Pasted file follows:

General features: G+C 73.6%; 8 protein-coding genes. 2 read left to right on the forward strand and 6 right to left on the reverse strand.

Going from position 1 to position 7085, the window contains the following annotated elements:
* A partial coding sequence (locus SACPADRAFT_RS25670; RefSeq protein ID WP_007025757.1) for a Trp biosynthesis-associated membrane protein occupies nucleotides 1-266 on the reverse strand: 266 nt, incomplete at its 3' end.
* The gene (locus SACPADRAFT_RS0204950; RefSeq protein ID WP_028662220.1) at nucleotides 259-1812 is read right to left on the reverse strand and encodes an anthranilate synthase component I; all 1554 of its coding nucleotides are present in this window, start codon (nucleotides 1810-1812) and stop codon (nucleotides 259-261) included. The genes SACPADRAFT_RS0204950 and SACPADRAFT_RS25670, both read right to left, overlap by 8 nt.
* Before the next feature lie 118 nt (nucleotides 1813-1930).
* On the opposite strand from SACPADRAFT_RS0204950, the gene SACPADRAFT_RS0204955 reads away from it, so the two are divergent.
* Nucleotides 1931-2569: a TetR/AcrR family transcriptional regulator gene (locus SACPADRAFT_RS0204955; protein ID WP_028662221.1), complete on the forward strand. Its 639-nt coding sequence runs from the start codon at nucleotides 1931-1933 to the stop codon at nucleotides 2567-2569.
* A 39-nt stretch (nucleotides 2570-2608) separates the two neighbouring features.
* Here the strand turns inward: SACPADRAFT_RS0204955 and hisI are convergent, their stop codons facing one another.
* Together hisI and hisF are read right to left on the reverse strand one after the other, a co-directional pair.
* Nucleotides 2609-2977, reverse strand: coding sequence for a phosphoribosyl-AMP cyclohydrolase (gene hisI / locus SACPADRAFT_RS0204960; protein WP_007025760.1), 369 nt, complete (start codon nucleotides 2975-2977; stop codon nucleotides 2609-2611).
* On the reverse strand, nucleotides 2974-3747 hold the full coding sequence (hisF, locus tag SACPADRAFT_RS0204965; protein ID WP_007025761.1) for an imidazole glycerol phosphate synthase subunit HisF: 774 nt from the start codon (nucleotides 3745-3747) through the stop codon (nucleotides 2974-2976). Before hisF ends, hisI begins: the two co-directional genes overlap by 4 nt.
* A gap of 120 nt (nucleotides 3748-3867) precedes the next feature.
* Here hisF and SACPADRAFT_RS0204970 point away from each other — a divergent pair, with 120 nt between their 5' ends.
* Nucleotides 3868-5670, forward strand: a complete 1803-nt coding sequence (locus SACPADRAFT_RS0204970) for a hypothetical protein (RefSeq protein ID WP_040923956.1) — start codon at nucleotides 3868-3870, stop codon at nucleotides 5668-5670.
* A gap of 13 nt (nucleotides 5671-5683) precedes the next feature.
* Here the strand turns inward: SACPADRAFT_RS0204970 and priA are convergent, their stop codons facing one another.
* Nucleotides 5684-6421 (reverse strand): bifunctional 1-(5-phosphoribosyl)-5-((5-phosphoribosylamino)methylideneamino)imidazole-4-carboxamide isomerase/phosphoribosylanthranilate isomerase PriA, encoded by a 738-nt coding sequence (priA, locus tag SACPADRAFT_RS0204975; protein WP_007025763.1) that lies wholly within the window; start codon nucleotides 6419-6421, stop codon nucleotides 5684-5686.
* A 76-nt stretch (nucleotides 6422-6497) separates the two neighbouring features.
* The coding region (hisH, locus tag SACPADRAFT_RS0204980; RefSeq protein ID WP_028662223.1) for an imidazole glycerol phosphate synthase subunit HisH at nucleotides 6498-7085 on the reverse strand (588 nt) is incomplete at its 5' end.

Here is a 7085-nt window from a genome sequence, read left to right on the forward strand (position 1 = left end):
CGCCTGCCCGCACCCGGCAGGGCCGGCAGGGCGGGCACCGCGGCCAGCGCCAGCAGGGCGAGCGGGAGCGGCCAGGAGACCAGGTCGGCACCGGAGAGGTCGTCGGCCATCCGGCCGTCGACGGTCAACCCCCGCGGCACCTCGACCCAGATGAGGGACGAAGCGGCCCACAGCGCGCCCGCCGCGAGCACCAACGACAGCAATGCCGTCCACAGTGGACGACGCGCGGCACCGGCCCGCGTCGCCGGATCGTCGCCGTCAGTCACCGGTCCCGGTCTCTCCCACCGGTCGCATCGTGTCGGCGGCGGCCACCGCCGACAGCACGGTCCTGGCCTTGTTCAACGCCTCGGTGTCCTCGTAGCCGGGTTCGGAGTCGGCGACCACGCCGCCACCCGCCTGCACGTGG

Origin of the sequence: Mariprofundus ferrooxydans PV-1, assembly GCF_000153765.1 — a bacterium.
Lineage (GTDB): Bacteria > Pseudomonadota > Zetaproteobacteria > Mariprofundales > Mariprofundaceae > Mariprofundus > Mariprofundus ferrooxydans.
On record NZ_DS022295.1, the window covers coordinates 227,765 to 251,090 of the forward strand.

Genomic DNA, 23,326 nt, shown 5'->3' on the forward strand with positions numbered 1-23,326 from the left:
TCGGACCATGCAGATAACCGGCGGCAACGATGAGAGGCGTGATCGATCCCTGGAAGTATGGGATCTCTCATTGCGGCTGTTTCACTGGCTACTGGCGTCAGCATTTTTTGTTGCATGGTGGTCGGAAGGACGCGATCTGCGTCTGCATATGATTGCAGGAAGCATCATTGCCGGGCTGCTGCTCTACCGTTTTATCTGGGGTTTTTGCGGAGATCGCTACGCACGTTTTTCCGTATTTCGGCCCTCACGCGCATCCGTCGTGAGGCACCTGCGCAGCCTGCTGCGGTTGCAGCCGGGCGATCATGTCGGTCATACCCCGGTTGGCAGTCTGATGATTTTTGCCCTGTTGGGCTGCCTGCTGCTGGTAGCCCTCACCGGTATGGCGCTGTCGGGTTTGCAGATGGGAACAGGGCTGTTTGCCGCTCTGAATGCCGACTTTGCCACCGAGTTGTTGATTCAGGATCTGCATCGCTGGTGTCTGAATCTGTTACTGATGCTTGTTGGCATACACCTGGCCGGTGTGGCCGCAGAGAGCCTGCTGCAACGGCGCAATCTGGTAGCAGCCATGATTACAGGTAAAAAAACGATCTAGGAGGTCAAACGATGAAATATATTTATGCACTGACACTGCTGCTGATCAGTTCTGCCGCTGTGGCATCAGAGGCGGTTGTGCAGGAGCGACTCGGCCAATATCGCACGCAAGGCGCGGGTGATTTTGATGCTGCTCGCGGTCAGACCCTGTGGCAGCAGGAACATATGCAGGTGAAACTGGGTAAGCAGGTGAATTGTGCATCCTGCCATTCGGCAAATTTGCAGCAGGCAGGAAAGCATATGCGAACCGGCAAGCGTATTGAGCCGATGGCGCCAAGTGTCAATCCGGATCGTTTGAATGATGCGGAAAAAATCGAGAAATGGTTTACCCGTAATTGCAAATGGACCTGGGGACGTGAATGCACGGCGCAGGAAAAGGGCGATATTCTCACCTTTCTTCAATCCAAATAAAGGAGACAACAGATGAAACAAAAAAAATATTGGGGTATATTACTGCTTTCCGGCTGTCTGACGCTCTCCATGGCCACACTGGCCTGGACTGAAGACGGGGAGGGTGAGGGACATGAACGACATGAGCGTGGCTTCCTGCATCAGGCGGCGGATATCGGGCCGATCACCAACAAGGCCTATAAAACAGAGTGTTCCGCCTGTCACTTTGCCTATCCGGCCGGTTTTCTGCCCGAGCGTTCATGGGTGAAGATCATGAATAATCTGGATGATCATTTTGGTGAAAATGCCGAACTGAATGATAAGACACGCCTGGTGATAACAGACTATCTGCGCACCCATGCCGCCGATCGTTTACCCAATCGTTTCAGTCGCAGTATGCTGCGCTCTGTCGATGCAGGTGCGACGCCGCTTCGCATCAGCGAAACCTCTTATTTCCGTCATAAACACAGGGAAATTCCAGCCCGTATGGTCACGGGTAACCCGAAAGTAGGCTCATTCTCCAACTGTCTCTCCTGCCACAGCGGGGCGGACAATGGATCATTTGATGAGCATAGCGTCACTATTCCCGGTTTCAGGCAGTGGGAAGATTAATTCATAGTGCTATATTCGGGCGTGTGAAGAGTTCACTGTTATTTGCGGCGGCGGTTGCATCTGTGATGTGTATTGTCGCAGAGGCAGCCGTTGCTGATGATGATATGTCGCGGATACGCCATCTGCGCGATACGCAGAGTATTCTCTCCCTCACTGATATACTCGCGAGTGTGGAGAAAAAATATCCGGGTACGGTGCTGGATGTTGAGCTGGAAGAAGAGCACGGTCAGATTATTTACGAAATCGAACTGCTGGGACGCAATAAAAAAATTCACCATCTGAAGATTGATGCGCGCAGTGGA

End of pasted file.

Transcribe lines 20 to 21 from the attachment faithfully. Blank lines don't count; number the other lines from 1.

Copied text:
* The coding region (hisH, locus tag SACPADRAFT_RS0204980; RefSeq protein ID WP_028662223.1) for an imidazole glycerol phosphate synthase subunit HisH at nucleotides 6498-7085 on the reverse strand (588 nt) is incomplete at its 5' end.

Here is a 7085-nt window from a genome sequence, read left to right on the forward strand (position 1 = left end):